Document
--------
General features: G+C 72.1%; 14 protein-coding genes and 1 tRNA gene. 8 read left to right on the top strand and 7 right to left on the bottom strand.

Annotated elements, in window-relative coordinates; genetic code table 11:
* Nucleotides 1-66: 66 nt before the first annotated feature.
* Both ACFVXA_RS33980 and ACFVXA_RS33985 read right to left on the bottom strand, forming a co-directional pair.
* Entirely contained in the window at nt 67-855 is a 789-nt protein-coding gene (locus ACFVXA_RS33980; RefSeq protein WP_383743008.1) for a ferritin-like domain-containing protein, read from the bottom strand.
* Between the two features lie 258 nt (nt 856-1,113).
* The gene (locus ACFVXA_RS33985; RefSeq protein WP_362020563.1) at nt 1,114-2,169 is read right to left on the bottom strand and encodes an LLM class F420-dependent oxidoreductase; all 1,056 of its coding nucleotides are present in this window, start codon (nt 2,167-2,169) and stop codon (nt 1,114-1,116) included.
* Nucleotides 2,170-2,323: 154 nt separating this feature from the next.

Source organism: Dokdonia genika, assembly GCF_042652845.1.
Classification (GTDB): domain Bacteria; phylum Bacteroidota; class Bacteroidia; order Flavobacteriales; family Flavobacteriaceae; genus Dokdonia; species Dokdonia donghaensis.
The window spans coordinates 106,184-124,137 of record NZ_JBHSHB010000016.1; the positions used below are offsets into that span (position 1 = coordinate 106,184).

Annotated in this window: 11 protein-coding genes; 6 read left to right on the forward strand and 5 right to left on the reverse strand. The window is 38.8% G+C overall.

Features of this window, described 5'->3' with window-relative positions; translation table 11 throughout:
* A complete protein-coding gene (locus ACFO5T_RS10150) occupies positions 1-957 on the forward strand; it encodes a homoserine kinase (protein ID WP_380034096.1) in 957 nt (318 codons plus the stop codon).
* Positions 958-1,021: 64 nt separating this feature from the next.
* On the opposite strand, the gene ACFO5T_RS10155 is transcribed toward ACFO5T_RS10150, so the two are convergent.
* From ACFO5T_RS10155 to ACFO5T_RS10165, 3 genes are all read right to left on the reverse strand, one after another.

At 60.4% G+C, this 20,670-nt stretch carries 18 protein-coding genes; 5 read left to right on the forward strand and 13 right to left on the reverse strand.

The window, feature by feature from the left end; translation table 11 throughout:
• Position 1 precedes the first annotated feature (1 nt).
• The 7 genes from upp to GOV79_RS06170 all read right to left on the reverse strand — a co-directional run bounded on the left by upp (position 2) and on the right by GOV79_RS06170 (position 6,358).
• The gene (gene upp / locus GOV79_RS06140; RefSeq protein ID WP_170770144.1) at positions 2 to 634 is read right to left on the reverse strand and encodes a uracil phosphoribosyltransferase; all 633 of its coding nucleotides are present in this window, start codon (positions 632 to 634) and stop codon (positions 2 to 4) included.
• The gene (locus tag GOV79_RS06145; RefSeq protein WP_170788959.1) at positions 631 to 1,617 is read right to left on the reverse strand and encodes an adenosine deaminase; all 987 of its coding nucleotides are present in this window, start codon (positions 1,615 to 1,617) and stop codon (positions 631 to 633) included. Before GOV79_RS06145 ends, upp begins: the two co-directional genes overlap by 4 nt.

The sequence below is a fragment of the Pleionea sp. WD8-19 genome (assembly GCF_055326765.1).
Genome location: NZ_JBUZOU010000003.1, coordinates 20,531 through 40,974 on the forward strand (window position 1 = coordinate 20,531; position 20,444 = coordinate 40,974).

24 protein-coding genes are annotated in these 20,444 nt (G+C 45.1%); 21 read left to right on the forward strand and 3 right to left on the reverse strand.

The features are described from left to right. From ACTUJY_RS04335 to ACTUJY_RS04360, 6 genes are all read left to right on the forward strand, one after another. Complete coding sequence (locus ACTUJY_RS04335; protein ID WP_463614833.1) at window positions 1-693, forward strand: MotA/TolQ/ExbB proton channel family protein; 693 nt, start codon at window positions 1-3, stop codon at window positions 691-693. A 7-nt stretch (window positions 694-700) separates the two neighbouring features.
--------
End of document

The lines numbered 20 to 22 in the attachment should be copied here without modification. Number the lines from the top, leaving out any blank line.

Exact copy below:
• Position 1 precedes the first annotated feature (1 nt).
• The 7 genes from upp to GOV79_RS06170 all read right to left on the reverse strand — a co-directional run bounded on the left by upp (position 2) and on the right by GOV79_RS06170 (position 6,358).
• The gene (gene upp / locus GOV79_RS06140; RefSeq protein ID WP_170770144.1) at positions 2 to 634 is read right to left on the reverse strand and encodes a uracil phosphoribosyltransferase; all 633 of its coding nucleotides are present in this window, start codon (positions 632 to 634) and stop codon (positions 2 to 4) included.